This chapter examines the complexities and challenges in state governance of the maximum permitted number of reindeer in Finland, Norway and Sweden. The common findings regarding the three countries are that (1) maximum permitted numbers of reindeer set by the nation states primarily seem to promote objectives other than those of herders; (2) various contextual aspects (e.g., laws, other land users, trends in science, herding practices and historical developments) partly explain the sustainable maximum permitted numbers; (3) reductionist assessments of pasture – reindeer relations easily neglect the impacts of other land users on condition and availability of pastures, thereby making the assessments biased and stigmatizing herders for alleged overgrazing. The chapter also explores issues related to reindeer numbers that vary across the three countries including (4) herders’ opportunities to participate in knowledge production and resulting decisions over maximum reindeer numbers, (5) clashes between herders’ experience and practice-based knowledge and scientific knowledge on which the definitions of maximum numbers are often based and (6) the ways in which the borders between reindeer herding districts and nation states have implications for the governance of reindeer numbers.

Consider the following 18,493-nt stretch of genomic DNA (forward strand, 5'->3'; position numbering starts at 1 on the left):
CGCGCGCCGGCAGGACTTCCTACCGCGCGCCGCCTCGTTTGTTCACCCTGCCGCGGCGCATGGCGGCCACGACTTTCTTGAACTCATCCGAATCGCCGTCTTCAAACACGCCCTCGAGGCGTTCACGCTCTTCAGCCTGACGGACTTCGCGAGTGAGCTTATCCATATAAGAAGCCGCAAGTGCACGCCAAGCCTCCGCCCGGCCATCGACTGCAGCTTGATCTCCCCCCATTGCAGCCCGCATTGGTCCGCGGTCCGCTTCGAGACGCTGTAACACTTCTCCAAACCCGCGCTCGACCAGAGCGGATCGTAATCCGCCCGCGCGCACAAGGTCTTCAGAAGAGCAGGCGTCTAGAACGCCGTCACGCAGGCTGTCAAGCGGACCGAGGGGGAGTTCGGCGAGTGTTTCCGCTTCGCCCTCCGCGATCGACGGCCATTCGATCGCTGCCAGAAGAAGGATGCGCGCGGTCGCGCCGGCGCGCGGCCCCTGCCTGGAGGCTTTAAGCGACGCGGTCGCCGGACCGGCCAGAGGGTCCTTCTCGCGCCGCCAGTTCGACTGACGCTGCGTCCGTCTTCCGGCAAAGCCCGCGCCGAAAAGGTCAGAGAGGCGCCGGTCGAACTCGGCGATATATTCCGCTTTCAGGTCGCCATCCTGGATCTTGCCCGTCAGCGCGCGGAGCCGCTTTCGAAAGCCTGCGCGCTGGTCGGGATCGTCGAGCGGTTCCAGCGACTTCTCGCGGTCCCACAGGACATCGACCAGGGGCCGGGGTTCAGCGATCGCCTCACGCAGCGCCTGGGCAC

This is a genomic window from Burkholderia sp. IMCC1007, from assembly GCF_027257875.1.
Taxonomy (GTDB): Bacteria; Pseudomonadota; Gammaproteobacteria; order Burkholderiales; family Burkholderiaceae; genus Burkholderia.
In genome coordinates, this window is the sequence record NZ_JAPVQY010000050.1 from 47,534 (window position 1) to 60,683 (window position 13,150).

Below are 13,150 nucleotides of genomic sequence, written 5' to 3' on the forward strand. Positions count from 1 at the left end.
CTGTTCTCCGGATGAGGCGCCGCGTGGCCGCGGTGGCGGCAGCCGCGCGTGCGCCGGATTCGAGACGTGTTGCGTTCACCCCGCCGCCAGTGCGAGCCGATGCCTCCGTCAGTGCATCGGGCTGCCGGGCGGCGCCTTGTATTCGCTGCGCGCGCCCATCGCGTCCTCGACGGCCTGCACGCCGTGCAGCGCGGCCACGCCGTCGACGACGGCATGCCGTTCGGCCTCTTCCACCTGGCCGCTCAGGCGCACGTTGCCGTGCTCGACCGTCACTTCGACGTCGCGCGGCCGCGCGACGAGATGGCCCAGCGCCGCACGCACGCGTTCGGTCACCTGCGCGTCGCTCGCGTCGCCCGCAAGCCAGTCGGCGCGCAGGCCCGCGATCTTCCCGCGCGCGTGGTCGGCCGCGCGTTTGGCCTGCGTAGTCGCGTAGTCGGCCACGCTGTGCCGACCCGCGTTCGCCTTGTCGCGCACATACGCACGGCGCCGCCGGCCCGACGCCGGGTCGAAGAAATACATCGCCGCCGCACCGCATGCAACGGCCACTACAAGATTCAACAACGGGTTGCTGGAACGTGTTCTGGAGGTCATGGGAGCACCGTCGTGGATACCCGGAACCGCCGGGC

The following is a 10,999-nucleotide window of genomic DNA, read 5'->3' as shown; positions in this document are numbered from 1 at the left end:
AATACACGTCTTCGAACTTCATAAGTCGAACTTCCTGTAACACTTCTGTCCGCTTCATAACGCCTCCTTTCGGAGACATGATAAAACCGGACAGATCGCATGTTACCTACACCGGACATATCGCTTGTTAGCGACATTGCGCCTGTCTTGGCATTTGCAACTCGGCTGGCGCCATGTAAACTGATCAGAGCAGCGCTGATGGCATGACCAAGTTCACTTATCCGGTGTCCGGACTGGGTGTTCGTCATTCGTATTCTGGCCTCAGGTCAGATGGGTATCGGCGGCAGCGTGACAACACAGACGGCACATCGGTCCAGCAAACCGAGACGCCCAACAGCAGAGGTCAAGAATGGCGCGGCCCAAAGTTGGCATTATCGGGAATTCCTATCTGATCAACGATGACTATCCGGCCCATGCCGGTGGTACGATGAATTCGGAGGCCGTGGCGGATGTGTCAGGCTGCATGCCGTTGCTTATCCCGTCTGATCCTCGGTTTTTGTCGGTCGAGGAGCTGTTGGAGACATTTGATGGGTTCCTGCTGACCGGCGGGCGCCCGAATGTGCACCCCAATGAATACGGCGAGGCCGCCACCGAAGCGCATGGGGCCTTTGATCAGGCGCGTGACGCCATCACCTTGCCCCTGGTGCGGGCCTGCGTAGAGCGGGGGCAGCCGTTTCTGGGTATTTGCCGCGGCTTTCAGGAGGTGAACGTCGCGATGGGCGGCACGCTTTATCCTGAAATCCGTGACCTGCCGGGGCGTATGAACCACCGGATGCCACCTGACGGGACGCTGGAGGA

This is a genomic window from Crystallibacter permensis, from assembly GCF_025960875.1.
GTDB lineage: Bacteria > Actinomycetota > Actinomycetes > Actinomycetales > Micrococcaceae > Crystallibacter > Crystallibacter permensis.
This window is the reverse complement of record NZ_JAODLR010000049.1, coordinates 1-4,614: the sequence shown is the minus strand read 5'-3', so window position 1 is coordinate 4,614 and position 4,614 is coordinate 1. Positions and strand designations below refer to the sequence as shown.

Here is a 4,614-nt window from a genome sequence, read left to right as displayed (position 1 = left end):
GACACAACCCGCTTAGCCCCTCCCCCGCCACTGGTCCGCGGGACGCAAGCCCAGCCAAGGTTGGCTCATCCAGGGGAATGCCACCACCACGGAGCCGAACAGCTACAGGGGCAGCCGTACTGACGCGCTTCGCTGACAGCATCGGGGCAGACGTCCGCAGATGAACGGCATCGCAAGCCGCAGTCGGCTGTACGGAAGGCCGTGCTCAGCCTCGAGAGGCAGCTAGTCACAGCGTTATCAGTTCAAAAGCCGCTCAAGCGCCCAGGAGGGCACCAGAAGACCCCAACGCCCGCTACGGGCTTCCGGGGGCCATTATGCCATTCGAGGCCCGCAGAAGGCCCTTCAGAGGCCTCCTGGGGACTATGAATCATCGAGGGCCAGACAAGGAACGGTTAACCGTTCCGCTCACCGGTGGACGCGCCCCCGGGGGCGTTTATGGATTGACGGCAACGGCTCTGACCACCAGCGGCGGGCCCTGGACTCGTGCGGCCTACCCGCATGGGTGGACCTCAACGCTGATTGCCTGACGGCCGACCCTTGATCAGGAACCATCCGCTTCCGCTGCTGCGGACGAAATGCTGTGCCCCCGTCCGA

|Otsikko||Reindeer husbandry and global environmental change|
|Alaotsikko||Pastoralism in Fennoscandia|
|Toimittajat||Tim Horstkotte, Øystein Holand, Jouko Kumpula, Jon Moen|
|ISBN (painettu)||978-0-367-63267-0, 978-0-367-63268-7|
|DOI - pysyväislinkit|
|Tila||Julkaistu - 2022|
|OKM-julkaisutyyppi||A3 Vertaisarvioitu artikkeli kokoomateoksessa|